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Hazelwoood School in Oxted

PUBLISHED: 15:34 27 August 2015 | UPDATED: 15:34 27 August 2015

Moya Slade Photography

Hazelwoood head Maxine Shaw gives us the low-down on the school in Oxted

Originally published in A+ Education South East Autumn 2015

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The school

• Address: Wolfs Hill, Oxted, Surrey RH8 OQU

• Tel No: 01883 712194

• Website: www.hazelwoodschool.com
• Number of pupils: 602

• Age group: 6 months - 13 years

• Gender: boys and girls

• Day/boarding: day only

• Person interviewed: Maxine Shaw

• Role: Head

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When was the school founded? - The school was founded in 1890 by husband and wife team, Mr and Mrs Baily. We have just celebrated our 125th anniversary this year with a special programme of events including a memorial cycle ride to France, a Victorian day and special open morning for alumni.

What would you say that you are most renowned for today? - We are the only school in our area to have received the NACE Challenge Award in recognition of our provision for our gifted and talented children and our expansive curriculum which includes subjects such as forest skills and philosophy for children. Our music is second to none with almost two-thirds of the prep school taking part in the musical life of the school. In March we took the chapel choir to Prague to take part in the International Music Festival where they sang their way to a gold award and acclaim from the international panel of adjudicators. It was a very proud moment.

Do you have a school motto and, if so, what is it? - Our school motto is spiritu inspiratus which means ‘lungfuls of inspiration.’ It is a relatively new motto, created in partnership with the pupils to reflect the current school’s ethos and ambition. It draws on the past – Mr and Mrs Baily chose the site for the school because it afforded the pupils ‘ lungfuls of fresh air’ – and looks to the future and the school’s promise to its parents to inspire pupils with a love of learning.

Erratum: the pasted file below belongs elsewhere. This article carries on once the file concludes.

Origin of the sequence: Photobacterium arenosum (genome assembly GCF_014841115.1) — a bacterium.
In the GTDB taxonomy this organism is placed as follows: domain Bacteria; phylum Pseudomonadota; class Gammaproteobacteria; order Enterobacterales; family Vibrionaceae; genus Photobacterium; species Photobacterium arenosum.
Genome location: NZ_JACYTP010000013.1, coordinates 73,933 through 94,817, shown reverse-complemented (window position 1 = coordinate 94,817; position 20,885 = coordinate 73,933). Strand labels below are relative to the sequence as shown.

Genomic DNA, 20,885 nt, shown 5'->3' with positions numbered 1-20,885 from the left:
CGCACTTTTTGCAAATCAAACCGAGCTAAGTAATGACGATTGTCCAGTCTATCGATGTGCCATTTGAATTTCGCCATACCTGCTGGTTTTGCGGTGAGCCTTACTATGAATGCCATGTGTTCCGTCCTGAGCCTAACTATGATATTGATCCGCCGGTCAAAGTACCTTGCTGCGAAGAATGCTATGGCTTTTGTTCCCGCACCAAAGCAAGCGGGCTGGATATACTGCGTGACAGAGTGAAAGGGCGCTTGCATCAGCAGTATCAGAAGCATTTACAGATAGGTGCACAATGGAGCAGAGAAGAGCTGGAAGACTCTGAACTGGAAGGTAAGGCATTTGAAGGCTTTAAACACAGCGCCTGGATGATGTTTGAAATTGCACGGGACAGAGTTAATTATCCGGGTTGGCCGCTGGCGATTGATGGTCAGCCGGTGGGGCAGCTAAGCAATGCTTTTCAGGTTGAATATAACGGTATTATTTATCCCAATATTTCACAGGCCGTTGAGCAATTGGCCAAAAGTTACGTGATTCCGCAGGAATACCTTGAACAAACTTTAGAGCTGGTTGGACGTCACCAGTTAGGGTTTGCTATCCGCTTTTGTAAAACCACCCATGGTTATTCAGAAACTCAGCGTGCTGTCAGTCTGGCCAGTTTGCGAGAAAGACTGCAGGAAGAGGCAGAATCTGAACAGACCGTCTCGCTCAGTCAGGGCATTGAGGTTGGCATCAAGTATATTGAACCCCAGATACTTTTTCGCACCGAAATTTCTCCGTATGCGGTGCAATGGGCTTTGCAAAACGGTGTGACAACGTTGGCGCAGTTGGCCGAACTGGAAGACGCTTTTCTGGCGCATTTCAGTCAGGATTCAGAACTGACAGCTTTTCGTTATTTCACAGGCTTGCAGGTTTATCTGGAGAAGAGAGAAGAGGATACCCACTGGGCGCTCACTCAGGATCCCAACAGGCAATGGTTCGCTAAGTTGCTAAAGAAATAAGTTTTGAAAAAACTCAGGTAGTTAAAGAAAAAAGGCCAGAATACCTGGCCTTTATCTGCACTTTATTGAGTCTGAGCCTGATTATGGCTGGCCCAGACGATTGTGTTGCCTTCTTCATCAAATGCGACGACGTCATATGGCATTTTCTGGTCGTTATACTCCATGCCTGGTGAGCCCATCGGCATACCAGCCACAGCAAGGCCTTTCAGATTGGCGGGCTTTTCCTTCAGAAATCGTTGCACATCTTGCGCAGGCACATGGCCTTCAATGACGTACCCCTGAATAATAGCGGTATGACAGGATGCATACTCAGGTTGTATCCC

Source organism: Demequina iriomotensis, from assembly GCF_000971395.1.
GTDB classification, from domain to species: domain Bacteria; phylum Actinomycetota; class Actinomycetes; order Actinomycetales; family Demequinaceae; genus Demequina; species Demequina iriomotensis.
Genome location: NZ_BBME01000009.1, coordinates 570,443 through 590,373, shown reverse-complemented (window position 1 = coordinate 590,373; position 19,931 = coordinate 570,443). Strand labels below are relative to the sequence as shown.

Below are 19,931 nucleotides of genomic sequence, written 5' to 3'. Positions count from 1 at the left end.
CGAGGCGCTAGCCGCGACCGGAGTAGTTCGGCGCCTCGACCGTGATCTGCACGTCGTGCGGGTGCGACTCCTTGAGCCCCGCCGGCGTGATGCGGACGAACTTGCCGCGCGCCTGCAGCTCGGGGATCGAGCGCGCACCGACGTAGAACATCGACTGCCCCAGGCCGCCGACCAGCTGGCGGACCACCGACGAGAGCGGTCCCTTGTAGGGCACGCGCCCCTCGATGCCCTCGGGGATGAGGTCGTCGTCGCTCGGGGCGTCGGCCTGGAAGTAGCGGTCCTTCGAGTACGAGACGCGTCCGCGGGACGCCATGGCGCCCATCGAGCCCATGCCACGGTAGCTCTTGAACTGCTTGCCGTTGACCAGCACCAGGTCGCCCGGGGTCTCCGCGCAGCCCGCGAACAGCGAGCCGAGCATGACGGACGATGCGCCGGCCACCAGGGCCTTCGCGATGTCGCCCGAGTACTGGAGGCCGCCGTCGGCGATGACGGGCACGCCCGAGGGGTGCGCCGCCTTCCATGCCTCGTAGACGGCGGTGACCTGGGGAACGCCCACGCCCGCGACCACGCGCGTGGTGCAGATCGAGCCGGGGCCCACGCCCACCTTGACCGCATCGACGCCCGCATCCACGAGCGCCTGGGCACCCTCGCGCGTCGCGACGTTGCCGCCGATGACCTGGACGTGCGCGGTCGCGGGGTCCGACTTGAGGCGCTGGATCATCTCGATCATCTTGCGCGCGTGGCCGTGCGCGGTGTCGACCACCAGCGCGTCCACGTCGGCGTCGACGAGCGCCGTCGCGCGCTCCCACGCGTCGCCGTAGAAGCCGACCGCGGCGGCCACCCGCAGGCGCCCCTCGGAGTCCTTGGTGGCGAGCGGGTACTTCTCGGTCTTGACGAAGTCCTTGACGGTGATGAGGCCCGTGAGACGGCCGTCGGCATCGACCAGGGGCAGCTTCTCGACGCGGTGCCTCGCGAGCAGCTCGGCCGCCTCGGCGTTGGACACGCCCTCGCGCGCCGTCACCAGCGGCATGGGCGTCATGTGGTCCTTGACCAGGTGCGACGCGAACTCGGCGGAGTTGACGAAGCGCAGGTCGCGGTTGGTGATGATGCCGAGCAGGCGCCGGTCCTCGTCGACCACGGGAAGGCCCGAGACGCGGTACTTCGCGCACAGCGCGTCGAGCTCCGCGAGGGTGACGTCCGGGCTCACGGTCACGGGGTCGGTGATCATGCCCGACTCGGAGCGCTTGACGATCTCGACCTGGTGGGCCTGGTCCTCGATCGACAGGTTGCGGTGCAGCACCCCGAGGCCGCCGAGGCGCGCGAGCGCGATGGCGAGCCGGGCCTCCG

What do you think are the most interesting changes taking place in the education system? - There is now a greater emphasis on the characteristics that children need to be effective learners. It is not just about teaching skills and knowledge but also about fostering an understanding within a child of their ability to take risks, be empathetic and show focus and resilience. This approach addresses and enhances their emotional as well as their academic intelligence. It gives children a greater ability to take responsibility for their own learning. We have embarked on a project using the work of Jane Simister as inspiration. We have taken 12 character dispositions and used these to draw the whole school into a programme of self-evaluation and curriculum innovation. The results have been startling.

Who are your most famous alumni? - Our most distinguished alumnus is Lieutenant Cather who was awarded the VC for his gallantry and bravery in the First World War. He is buried in France near to where he fell in battle in the Somme. The Memorial Cycle Ride visited his graveside to lay a wreath and a eulogy written by one of the school’s current year 7 pupils. The school has been proud to serve members of the Stilgoe, Fayed and Surtees families.

And have you any stars of the future currently attending? - All our children are stars and destined for great things in whatever they choose. The school celebrates each of their talents and will follow their future successes with interest and pride. Amongst our current pupils we have future sporting and music stars, design and business gurus, a potential prime minister and probably the odd headteacher (as in occasional and not strange).

Tell us the most surprising story about the school? - During the Second World War Hazelwood School, far removed from densely populated London and any installation of military significance, seemingly became a target for enemy doodlebugs. Daily the boys were sent running for cover as the ‘death engines’ plummeted to earth wreaking havoc. The story was that a double agent, working for Germany but supporting the British war effort, had the co-ordinates for London changed to save the capital from bombings. Luckily the only direct hit on the school buildings happened in the holidays.

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